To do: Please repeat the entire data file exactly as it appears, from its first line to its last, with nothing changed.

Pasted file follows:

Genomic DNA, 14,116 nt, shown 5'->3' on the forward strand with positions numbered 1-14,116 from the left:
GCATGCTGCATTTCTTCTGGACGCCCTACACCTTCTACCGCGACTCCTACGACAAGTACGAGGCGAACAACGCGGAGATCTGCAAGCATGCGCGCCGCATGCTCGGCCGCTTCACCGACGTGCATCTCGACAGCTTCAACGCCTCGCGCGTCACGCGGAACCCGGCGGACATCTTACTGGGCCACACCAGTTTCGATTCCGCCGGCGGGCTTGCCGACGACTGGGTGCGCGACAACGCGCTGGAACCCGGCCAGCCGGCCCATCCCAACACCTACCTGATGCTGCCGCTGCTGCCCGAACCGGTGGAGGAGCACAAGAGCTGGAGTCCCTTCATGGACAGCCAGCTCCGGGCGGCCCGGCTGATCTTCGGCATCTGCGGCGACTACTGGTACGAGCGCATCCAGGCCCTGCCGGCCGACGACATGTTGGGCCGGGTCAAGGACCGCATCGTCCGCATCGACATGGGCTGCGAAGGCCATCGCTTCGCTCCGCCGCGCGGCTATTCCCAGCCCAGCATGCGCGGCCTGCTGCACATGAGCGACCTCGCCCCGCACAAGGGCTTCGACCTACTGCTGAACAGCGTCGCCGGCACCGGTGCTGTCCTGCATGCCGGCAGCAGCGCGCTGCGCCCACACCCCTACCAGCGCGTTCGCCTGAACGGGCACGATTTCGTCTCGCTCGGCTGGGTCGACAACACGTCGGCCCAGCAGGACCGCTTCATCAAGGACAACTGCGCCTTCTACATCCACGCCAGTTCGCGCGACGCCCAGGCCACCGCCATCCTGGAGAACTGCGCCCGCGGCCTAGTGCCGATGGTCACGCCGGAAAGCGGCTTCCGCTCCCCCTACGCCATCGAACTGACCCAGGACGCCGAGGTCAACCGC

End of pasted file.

Genomic DNA, 14,116 nt, shown 5'->3' on the forward strand with positions numbered 1-14,116 from the left:
GCATGCTGCATTTCTTCTGGACGCCCTACACCTTCTACCGCGACTCCTACGACAAGTACGAGGCGAACAACGCGGAGATCTGCAAGCATGCGCGCCGCATGCTCGGCCGCTTCACCGACGTGCATCTCGACAGCTTCAACGCCTCGCGCGTCACGCGGAACCCGGCGGACATCTTACTGGGCCACACCAGTTTCGATTCCGCCGGCGGGCTTGCCGACGACTGGGTGCGCGACAACGCGCTGGAACCCGGCCAGCCGGCCCATCCCAACACCTACCTGATGCTGCCGCTGCTGCCCGAACCGGTGGAGGAGCACAAGAGCTGGAGTCCCTTCATGGACAGCCAGCTCCGGGCGGCCCGGCTGATCTTCGGCATCTGCGGCGACTACTGGTACGAGCGCATCCAGGCCCTGCCGGCCGACGACATGTTGGGCCGGGTCAAGGACCGCATCGTCCGCATCGACATGGGCTGCGAAGGCCATCGCTTCGCTCCGCCGCGCGGCTATTCCCAGCCCAGCATGCGCGGCCTGCTGCACATGAGCGACCTCGCCCCGCACAAGGGCTTCGACCTACTGCTGAACAGCGTCGCCGGCACCGGTGCTGTCCTGCATGCCGGCAGCAGCGCGCTGCGCCCACACCCCTACCAGCGCGTTCGCCTGAACGGGCACGATTTCGTCTCGCTCGGCTGGGTCGACAACACGTCGGCCCAGCAGGACCGCTTCATCAAGGACAACTGCGCCTTCTACATCCACGCCAGTTCGCGCGACGCCCAGGCCACCGCCATCCTGGAGAACTGCGCCCGCGGCCTAGTGCCGATGGTCACGCCGGAAAGCGGCTTCCGCTCCCCCTACGCCATCGAACTGACCCAGGACGCCGAGGTCAACCGC